Plan your surgery with India's top doctors
Common Specialities
{{speciality.keyWord}}
Common Issues
{{issue.keyWord}}
Common Treatments
{{treatment.keyWord}}

Check Out The Details About Pediatric Thalassemia

Written and reviewed by
Check Out The Details About Pediatric Thalassemia

Thalassemia is a condition in which faulty hemoglobin-producing proteins produce a blood disease. Hemoglobin is a protein found in red blood cells that aid in the delivery of oxygen throughout the body. Thalassemia is a blood illness in which the body fails to produce enough hemoglobin, resulting in anemia, pallor, lethargy, and stunted growth. Thalassemia can cause bone discomfort, skeletal abnormalities, and a large belly in its most severe forms. Blood transfusions may be required for children with thalassemia to ensure that their bodies have enough healthy hemoglobin to sustain their growth and development.

What Are The Signs That We Need To Look For?

Patients with less severe forms of the illness may not have any symptoms, however, those with more severe forms of the disorder may experience:

  • Noticeably pale complexion (pallor) or yellowed (jaundice)

  • Growth has been slowed.

  • Intolerance to physical exercise

  • An expansion of the spleen and/or liver causes a bloated or big belly.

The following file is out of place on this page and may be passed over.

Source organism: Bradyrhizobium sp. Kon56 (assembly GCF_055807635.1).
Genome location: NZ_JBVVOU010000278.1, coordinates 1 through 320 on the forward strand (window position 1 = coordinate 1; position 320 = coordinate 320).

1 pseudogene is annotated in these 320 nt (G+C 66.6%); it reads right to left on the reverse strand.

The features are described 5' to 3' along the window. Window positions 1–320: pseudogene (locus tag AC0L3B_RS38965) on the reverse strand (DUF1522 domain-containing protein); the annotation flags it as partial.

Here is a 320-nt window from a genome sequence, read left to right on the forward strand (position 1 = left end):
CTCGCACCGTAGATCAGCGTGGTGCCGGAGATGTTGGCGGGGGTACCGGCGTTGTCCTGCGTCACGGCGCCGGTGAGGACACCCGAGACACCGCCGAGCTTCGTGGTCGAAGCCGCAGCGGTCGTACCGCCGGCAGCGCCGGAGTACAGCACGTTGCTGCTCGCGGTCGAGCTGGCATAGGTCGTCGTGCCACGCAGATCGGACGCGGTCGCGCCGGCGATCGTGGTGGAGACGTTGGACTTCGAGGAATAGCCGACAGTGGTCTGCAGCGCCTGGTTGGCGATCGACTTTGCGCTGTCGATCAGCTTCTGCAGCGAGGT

• Face bones that are quite noticeable

  • A murmur in the heart 

 

How Does It Happen?

Thalassemia is a blood illness caused by abnormalities in the DNA responsible for the production of hemoglobin, the oxygen-carrying protein in red blood cells. Although beta-thalassemia affects people of many ethnic backgrounds, those of Greek ancestry or who were born in the Mediterranean region are more likely to get the condition. People from Africa, Southeast Asia, and the Middle East are more likely to have alpha thalassemia.

 

Diagnoses 

Thalassemia is usually detected during a newborn screening that every infant in Texas undergoes. The most frequent and severe kinds of thalassemia can be detected using this test. If your kid has a milder type of anemia that was missed on their newborn test, your primary care physician can identify it during a regular anemia screening when your child is 1 to 2 years old. Iron deficiency anemia might be misinterpreted as this milder type.

 

What Comes Under the Current Treatment Plan?

The treatment for your child will be based on his or her symptoms, age, and overall health. The severity of the illness will also play a role. Treatment is determined by the kind of thalassemia. It could consist of the following:

  • Blood transfusions on a regular basis

  • Transplantation of stem cells or cord blood

  • The spleen is removed.

  • Series of hepatitis B vaccines

  • Medications

  • Folic acid, a vitamin required for the production of hemoglobin, should be taken on a daily basis.

 

You found this helpful